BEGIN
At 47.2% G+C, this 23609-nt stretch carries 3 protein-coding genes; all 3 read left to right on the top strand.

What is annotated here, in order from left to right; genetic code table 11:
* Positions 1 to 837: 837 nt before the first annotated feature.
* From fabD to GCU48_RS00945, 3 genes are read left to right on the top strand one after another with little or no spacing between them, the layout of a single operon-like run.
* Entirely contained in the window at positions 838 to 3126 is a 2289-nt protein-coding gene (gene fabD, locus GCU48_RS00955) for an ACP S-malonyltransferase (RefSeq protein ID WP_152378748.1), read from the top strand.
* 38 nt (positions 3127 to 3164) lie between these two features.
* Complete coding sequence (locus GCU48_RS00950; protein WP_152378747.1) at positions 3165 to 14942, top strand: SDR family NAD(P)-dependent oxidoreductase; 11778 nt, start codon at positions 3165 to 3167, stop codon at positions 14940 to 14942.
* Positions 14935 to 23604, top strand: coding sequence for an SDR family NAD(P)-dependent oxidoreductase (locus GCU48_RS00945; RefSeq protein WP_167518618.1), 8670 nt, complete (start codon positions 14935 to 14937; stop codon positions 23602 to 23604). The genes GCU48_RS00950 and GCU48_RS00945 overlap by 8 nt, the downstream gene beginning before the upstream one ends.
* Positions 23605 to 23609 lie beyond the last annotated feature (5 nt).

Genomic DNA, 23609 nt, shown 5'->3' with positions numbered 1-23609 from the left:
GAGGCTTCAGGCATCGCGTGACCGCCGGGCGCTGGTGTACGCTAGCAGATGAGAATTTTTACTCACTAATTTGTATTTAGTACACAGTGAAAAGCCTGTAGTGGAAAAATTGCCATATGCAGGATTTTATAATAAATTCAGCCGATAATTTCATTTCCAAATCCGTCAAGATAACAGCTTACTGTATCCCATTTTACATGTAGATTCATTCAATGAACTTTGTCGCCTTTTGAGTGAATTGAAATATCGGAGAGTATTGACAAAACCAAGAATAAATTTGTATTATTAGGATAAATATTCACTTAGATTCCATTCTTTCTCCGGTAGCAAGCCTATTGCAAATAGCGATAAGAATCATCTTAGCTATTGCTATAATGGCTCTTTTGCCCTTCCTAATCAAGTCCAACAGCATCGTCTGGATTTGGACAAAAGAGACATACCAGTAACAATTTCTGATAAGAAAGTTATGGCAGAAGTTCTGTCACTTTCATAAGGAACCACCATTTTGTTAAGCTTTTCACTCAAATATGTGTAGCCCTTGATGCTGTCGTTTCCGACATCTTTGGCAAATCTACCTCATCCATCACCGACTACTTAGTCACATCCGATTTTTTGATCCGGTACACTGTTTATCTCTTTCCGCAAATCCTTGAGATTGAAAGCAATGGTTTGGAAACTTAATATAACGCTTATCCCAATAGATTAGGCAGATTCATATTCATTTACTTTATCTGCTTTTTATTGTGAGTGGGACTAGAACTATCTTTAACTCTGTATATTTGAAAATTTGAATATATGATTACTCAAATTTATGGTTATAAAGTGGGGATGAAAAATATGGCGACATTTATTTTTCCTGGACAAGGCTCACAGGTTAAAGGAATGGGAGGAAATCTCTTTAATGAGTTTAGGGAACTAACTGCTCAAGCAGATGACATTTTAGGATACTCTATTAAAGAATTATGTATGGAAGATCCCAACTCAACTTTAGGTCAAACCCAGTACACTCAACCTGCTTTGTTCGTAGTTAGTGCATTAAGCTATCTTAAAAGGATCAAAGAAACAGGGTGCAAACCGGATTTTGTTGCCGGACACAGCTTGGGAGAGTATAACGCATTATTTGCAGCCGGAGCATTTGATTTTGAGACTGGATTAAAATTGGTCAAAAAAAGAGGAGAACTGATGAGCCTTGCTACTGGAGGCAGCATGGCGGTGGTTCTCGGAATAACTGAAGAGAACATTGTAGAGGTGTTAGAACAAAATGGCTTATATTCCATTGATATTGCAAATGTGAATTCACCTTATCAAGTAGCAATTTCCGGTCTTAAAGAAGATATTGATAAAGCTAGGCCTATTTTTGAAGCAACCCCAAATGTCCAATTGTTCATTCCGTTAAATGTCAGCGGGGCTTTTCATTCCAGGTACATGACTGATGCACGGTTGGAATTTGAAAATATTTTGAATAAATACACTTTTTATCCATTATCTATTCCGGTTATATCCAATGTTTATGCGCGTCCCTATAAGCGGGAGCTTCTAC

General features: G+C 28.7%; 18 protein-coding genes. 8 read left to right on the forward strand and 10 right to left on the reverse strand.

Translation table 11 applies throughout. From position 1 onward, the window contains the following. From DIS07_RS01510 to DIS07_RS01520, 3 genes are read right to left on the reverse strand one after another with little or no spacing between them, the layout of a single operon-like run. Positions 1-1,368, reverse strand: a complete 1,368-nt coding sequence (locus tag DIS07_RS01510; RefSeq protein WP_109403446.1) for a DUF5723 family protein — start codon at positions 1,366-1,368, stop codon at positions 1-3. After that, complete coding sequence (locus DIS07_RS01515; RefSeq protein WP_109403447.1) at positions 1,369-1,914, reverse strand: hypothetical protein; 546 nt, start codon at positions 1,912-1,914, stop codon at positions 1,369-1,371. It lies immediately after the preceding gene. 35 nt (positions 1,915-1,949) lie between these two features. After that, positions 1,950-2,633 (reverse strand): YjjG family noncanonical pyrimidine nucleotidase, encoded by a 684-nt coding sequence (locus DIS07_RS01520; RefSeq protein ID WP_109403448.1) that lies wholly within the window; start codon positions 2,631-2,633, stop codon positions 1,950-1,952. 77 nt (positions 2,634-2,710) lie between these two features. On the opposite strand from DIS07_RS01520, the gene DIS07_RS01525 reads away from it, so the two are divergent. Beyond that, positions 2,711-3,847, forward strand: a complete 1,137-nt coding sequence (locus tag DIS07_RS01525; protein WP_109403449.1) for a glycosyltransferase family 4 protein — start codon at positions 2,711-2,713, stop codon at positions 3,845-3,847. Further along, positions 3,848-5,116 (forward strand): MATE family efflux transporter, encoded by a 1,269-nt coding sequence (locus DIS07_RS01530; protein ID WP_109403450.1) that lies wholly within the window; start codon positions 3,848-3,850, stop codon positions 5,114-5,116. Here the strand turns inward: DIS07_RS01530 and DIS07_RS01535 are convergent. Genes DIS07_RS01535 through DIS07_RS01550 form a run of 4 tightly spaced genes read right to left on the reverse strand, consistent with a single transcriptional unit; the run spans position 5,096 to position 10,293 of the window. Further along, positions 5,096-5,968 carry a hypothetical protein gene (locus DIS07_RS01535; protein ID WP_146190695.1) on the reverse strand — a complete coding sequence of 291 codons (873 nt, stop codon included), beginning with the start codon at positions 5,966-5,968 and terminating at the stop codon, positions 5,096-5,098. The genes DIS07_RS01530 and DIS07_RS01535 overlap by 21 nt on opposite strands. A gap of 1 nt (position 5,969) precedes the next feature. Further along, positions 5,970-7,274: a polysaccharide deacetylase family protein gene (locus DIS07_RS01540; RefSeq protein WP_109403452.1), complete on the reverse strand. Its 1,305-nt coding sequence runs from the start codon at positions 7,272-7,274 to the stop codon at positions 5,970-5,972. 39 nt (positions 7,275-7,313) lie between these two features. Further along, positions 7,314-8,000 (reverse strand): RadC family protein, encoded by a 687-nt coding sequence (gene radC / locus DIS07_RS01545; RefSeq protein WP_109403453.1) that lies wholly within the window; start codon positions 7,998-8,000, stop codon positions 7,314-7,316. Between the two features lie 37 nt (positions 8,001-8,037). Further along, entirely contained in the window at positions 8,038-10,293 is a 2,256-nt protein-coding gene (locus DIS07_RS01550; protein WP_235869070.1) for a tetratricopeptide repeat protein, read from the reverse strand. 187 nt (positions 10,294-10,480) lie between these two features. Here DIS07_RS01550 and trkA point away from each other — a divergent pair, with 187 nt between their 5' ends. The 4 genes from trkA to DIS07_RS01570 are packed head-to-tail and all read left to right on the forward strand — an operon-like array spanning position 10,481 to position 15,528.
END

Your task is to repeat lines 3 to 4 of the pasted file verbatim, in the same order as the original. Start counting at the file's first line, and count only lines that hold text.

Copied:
* Positions 1 to 837: 837 nt before the first annotated feature.
* From fabD to GCU48_RS00945, 3 genes are read left to right on the top strand one after another with little or no spacing between them, the layout of a single operon-like run.